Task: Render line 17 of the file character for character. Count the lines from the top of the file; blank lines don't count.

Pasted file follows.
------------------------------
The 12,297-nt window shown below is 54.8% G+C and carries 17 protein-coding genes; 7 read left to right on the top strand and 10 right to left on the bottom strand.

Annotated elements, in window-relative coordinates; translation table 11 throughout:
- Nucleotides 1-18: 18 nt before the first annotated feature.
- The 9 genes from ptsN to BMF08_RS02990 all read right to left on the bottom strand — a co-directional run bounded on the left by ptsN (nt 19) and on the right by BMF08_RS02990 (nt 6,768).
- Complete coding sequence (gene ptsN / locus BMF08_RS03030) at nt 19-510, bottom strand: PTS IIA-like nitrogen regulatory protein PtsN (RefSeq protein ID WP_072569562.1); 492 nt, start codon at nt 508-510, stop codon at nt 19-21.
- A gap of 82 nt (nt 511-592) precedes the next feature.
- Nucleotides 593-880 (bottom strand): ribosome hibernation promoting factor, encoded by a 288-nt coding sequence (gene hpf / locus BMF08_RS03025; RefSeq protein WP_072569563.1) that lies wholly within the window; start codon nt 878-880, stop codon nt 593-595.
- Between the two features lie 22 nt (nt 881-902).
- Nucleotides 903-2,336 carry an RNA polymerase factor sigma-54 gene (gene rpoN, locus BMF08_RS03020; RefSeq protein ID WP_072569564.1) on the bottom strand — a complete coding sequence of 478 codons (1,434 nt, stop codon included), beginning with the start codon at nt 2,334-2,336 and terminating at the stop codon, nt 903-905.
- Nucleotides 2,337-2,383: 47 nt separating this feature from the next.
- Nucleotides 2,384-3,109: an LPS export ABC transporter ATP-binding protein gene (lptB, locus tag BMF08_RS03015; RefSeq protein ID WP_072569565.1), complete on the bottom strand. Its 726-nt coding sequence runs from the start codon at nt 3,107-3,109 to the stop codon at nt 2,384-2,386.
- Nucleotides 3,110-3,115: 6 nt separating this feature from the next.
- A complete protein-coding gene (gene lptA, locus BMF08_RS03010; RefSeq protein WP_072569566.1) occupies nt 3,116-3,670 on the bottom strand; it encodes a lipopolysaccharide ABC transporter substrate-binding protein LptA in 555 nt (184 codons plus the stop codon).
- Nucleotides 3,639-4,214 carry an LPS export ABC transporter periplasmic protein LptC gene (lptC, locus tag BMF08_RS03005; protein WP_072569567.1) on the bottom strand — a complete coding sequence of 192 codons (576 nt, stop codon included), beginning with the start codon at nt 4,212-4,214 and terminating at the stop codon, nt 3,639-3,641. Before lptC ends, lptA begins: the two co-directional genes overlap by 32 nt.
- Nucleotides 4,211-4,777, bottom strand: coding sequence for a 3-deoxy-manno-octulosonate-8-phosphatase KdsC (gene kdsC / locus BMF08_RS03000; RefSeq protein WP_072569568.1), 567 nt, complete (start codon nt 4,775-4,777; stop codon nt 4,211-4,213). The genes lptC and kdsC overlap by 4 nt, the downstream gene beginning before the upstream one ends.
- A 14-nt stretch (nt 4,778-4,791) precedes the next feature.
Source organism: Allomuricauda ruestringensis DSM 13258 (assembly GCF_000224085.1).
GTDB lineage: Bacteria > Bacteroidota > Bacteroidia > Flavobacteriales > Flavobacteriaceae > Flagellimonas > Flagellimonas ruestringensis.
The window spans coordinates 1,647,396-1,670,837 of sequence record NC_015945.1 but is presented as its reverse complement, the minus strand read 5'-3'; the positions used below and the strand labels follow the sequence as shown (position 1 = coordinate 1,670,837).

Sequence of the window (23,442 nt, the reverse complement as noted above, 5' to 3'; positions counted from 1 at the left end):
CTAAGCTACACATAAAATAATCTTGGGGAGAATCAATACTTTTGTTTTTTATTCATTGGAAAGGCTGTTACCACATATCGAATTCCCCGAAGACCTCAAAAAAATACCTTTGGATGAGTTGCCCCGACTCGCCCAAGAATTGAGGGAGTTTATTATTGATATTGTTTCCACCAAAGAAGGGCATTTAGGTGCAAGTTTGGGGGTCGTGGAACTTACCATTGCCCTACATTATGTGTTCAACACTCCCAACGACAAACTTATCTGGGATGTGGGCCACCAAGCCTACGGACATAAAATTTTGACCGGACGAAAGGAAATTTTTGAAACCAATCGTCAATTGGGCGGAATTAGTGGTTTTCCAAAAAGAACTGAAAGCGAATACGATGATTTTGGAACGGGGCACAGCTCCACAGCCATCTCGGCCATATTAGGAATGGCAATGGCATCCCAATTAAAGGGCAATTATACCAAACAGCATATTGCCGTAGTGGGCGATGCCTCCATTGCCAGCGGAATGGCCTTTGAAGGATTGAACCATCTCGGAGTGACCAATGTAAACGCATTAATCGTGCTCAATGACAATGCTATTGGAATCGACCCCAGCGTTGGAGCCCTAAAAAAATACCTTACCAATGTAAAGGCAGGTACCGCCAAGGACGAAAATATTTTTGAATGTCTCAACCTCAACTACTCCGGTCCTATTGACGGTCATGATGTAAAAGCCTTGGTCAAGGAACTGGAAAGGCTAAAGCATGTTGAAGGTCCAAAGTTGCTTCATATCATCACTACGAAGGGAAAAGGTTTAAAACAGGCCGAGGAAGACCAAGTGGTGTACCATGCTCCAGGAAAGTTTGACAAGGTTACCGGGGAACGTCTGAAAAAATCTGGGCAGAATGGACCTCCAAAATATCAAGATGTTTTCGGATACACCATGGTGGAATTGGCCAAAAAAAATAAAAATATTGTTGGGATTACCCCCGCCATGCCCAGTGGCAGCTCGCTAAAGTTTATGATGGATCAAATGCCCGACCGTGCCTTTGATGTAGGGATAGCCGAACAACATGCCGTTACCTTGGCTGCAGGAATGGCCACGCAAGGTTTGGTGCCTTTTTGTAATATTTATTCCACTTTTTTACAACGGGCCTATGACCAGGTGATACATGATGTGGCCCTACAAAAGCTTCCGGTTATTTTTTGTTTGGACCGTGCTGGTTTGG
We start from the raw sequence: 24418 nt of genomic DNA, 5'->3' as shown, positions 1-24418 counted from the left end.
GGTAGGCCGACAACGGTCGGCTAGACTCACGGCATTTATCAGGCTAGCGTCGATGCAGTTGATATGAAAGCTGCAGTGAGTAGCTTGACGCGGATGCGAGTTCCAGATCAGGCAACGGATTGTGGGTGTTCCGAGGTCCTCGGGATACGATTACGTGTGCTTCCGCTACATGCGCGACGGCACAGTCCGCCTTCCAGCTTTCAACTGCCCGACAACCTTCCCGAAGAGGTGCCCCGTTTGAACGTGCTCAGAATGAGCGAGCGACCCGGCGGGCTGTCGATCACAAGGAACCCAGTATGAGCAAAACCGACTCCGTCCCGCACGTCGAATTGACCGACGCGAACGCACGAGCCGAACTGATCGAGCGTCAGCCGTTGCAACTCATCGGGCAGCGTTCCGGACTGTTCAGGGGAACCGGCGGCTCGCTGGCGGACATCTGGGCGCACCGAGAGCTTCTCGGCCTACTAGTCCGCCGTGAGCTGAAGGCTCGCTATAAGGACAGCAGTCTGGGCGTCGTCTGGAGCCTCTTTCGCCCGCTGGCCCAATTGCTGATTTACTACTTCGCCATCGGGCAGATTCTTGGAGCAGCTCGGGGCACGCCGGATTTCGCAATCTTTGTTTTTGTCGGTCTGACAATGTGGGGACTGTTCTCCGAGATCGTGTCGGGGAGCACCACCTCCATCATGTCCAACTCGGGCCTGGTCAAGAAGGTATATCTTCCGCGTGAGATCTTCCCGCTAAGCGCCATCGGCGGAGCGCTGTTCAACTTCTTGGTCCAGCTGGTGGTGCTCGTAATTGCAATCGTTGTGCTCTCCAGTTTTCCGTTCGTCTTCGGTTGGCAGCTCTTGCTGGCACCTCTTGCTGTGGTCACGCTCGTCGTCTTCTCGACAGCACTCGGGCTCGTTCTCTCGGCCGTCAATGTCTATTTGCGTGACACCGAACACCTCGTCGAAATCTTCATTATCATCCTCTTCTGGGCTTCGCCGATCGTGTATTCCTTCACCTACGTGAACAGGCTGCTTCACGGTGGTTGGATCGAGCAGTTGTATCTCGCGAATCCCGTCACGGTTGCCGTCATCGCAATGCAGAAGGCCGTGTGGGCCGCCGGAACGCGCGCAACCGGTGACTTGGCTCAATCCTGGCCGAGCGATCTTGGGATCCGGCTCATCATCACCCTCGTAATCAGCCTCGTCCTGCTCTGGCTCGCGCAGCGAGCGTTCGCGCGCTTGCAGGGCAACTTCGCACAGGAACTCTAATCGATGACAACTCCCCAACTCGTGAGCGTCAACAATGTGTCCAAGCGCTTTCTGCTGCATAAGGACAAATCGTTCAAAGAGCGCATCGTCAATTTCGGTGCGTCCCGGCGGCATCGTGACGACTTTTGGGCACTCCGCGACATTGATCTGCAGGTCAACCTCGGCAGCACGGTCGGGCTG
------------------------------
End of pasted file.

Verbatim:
Source organism: Allomuricauda ruestringensis DSM 13258 (assembly GCF_000224085.1).